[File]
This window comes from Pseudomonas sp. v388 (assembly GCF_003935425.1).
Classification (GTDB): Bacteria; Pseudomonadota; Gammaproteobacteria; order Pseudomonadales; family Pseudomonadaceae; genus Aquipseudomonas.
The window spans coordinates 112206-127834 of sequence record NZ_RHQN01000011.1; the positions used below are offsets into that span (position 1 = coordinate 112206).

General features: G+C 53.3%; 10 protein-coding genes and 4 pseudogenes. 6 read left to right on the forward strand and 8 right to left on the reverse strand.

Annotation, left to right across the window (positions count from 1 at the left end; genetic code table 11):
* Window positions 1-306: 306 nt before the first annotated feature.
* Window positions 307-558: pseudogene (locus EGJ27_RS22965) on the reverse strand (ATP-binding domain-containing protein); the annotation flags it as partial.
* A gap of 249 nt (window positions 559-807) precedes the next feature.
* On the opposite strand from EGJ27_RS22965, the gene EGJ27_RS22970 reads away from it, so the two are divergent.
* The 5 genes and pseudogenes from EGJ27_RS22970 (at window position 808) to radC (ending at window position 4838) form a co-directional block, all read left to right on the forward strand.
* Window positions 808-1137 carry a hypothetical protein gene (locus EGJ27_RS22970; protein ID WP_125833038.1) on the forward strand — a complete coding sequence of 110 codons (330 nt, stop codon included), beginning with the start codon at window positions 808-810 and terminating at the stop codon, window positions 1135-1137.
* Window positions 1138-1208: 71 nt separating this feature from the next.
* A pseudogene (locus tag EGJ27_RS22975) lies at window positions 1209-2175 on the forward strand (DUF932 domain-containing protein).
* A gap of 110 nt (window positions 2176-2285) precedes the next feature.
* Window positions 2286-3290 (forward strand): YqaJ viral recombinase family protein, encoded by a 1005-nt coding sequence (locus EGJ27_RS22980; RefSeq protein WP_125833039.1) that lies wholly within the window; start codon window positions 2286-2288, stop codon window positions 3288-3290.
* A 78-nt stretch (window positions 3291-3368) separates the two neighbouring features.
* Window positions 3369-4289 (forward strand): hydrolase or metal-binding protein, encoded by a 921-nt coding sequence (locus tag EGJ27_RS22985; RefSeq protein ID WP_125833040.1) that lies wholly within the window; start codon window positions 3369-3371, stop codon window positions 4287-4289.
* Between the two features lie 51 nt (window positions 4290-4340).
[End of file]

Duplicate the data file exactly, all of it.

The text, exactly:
This window comes from Pseudomonas sp. v388 (assembly GCF_003935425.1).
Classification (GTDB): Bacteria; Pseudomonadota; Gammaproteobacteria; order Pseudomonadales; family Pseudomonadaceae; genus Aquipseudomonas.
The window spans coordinates 112206-127834 of sequence record NZ_RHQN01000011.1; the positions used below are offsets into that span (position 1 = coordinate 112206).

General features: G+C 53.3%; 10 protein-coding genes and 4 pseudogenes. 6 read left to right on the forward strand and 8 right to left on the reverse strand.

Annotation, left to right across the window (positions count from 1 at the left end; genetic code table 11):
* Window positions 1-306: 306 nt before the first annotated feature.
* Window positions 307-558: pseudogene (locus EGJ27_RS22965) on the reverse strand (ATP-binding domain-containing protein); the annotation flags it as partial.
* A gap of 249 nt (window positions 559-807) precedes the next feature.
* On the opposite strand from EGJ27_RS22965, the gene EGJ27_RS22970 reads away from it, so the two are divergent.
* The 5 genes and pseudogenes from EGJ27_RS22970 (at window position 808) to radC (ending at window position 4838) form a co-directional block, all read left to right on the forward strand.
* Window positions 808-1137 carry a hypothetical protein gene (locus EGJ27_RS22970; protein ID WP_125833038.1) on the forward strand — a complete coding sequence of 110 codons (330 nt, stop codon included), beginning with the start codon at window positions 808-810 and terminating at the stop codon, window positions 1135-1137.
* Window positions 1138-1208: 71 nt separating this feature from the next.
* A pseudogene (locus tag EGJ27_RS22975) lies at window positions 1209-2175 on the forward strand (DUF932 domain-containing protein).
* A gap of 110 nt (window positions 2176-2285) precedes the next feature.
* Window positions 2286-3290 (forward strand): YqaJ viral recombinase family protein, encoded by a 1005-nt coding sequence (locus EGJ27_RS22980; RefSeq protein WP_125833039.1) that lies wholly within the window; start codon window positions 2286-2288, stop codon window positions 3288-3290.
* A 78-nt stretch (window positions 3291-3368) separates the two neighbouring features.
* Window positions 3369-4289 (forward strand): hydrolase or metal-binding protein, encoded by a 921-nt coding sequence (locus tag EGJ27_RS22985; RefSeq protein ID WP_125833040.1) that lies wholly within the window; start codon window positions 3369-3371, stop codon window positions 4287-4289.
* Between the two features lie 51 nt (window positions 4290-4340).